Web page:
On Page 3 (of 4) TGBSAYDBOI ("the booklet") calls for the Fermenter to be in a room where the average temperature is 20 - 30c (68 - 86f).

You must be bloody joking.

While one enjoys sampling a home-brewski or 16, one is not switching on the bloody heat to help along the process, no matter what Prof. Coholic says!

Patience is a virtue and anyway, solar power is good for the economy. Yeah! And stuff like that, too.

"Hello, children. This is your uncle Markito… don't be like me and buy cheap beer....sit in a cold room, wait a few extra days and make your own!"

(Ed. Note: Apologies. While I'm currently Covid free, I have, since Christmas 1993, had a terrible case of "Love Actually Quotes" syndrome.)

Books sunbathing when a bottle of hot sauce died in the cause of Delivery...

Ohhhh! Part 3A... Tomorrow will be my last post for this week.

(Quiet down! No cheering allowed:)

Not only is it Easter weekend (Are you heading home? :) but I'm planning to visit many awesome,❤ supportive blogger friends. Everyone's been so kind to comment -- and comment again so I absolutely need to crack a beverage and wander around going, "'Sup?"

(I'm truly shit at leaving brief comments so it will happily take awhile.)

Ohhhh! Part 3B... 

I realized the other week my blog will hit a *Big Milestone* soon.

I'd swerved out of the way of dealing with this months ago, especially on Hiatus, but then along came this Covid adventure... and the game is up, guv'nor.

My 500th post will drop Monday...

... and that's just Completely. Mind. Boggling.

I kinda have an idea what my favorite post (that I'll "reprint" one time only,) will be, but I'm not sure...

So... once I return from the blogosphere, me and a full cooler of cheap beer are getting shit-faced on the balcony while I spend many (and more than a few emotional) hours rewinding through this little blog that fucking could.
Wednesday, April 8, 2020 6 comments

My CovBlog: Day 23


Day 23: Tuesday, 7 April - With a face like mine, one must be prepared for life's many adventurous ups and downs.

That's what I tell myself as I wash me teeth, look in the mirror and wonder if it's Friday yet?

Until today, it's not been warm this week

In breaking news Sunday, (don't shake your head sir. It's a blog, not CNN :) the Spanish lockdown has (not unexpectedly) been extended to April 26.

However, may I say then (with a light dollop of abundance of caution) that I hope Sunday the 26th, the 51st occasion of my birth, will bring the Spanish people (and me! and me!) a special gift.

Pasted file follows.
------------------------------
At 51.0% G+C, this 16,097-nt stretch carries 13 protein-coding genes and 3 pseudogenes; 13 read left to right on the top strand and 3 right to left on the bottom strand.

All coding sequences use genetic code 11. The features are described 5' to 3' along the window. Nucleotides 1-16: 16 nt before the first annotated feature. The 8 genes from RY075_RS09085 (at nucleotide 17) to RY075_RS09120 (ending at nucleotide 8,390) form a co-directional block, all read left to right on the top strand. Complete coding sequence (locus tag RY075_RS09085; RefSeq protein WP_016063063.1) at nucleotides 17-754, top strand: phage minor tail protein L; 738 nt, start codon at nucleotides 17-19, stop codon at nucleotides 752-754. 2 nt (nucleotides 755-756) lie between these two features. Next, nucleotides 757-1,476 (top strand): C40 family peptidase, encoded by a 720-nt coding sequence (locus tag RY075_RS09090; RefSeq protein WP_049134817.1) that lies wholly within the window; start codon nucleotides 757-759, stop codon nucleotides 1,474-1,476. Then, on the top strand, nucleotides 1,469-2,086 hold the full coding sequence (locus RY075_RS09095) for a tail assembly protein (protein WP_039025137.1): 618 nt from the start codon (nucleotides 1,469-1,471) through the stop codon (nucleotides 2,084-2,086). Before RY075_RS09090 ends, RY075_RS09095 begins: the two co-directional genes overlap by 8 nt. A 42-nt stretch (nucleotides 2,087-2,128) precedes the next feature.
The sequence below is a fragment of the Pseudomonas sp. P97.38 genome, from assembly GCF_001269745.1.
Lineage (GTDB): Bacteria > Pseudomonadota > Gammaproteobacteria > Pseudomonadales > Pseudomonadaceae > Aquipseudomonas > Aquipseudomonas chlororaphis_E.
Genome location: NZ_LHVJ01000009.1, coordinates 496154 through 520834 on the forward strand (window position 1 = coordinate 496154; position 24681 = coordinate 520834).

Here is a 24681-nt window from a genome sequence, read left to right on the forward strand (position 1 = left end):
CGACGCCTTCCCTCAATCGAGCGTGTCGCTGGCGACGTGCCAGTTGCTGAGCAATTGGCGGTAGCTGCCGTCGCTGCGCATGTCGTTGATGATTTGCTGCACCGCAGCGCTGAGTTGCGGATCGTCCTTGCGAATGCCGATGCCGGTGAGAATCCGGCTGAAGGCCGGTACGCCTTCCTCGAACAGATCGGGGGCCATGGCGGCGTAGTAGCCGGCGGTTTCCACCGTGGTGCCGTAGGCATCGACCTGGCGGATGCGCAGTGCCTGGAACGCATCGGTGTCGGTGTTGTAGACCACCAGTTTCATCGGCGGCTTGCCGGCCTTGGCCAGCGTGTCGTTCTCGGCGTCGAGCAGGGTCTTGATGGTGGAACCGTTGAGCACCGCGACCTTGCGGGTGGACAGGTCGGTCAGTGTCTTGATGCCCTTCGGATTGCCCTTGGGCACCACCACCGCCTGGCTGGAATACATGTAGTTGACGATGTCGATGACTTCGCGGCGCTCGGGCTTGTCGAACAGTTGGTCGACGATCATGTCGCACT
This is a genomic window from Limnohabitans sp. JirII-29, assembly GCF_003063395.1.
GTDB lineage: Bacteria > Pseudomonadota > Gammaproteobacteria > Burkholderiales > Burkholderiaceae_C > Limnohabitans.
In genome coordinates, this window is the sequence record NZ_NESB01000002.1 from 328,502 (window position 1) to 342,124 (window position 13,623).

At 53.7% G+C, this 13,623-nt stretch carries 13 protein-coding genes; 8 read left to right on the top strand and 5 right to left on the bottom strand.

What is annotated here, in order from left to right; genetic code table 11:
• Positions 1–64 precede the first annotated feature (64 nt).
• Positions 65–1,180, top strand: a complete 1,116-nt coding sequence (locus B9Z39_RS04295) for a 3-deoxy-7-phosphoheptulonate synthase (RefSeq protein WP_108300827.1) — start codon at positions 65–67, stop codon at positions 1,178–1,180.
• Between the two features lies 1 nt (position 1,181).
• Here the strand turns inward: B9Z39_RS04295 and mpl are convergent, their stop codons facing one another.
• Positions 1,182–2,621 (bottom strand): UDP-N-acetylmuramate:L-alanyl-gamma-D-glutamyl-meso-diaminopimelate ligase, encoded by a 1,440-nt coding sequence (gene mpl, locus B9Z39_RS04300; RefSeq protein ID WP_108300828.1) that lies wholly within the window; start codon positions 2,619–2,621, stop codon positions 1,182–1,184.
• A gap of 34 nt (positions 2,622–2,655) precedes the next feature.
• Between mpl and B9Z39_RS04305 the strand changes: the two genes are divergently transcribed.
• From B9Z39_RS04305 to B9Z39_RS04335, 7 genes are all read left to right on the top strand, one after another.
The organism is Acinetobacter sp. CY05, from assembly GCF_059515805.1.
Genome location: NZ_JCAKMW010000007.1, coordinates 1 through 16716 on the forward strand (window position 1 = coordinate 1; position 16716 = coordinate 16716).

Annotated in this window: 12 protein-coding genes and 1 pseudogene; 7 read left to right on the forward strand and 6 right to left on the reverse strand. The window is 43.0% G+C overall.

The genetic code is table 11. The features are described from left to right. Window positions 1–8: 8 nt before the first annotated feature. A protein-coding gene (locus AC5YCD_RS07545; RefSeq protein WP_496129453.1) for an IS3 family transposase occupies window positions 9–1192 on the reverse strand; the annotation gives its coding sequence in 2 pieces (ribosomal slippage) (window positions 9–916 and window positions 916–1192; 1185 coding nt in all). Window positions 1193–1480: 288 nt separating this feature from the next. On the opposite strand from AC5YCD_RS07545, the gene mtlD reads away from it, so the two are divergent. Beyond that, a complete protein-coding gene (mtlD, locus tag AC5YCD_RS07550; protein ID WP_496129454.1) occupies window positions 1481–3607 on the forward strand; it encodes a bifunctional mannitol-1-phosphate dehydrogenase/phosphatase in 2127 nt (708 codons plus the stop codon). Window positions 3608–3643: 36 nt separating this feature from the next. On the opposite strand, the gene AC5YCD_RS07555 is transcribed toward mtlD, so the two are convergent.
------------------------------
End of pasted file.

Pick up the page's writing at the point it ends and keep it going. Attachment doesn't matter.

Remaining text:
Best part of working from home? Me @ 4:59 p.m.

Whoooo... While editing the post, I realized the last two pictures (not staged in that order!) look like I've nooo sense of fashion (true,) but that I've also lost 6 inches in height, put on 100 pounds and have a 64-inch waist (which I will have if the lockdown continues much longer...)

Where was I?

In the meantime, maybe I can go to the store twice (the scandal of it all!) twice this week? I have an off-road shortcut into town, oh and then! I can see "my" puppy who's not had any treats for 24 days (but is healthy and safe.) I drove past his house Saturday, but didn't stop/block the way in case that was the moment the Guardia Civil came down the skinny lane.

Me at 5:01 p.m. (Leave the black socks alone, man! Better than white, like!)

(Oh, Senor Braveheart, where are you now? We want our Freeeeeeedddoooommmmmm (minus the head-chopping-off part, mind you.)

I'm expecting wayyyy too much, yes, I know that, but nothing ever really happened on my birthday, did it? (Ma might disagree, but I feel absolutely horrible and birthday-ly discriminated upon!)

Why do St. Paddy's Day kids; Christmas babies and all those lucky people who celebrate the 12th of June (when Ray Houghton stuck the ball in the back of the English net) get to have all the fun memories?

Ray Houghton heads home the winning goal for IRL v ENG in Euro '88❣❣

Me? The only major event on my birthday was the Chernobyl disaster, which happened April 26th 1986, and that's not particularly useful as a conversation starter in a room full of strangers, is it now?

It did warm up today, so cheers, proost y salud!
PS: Package?

What package?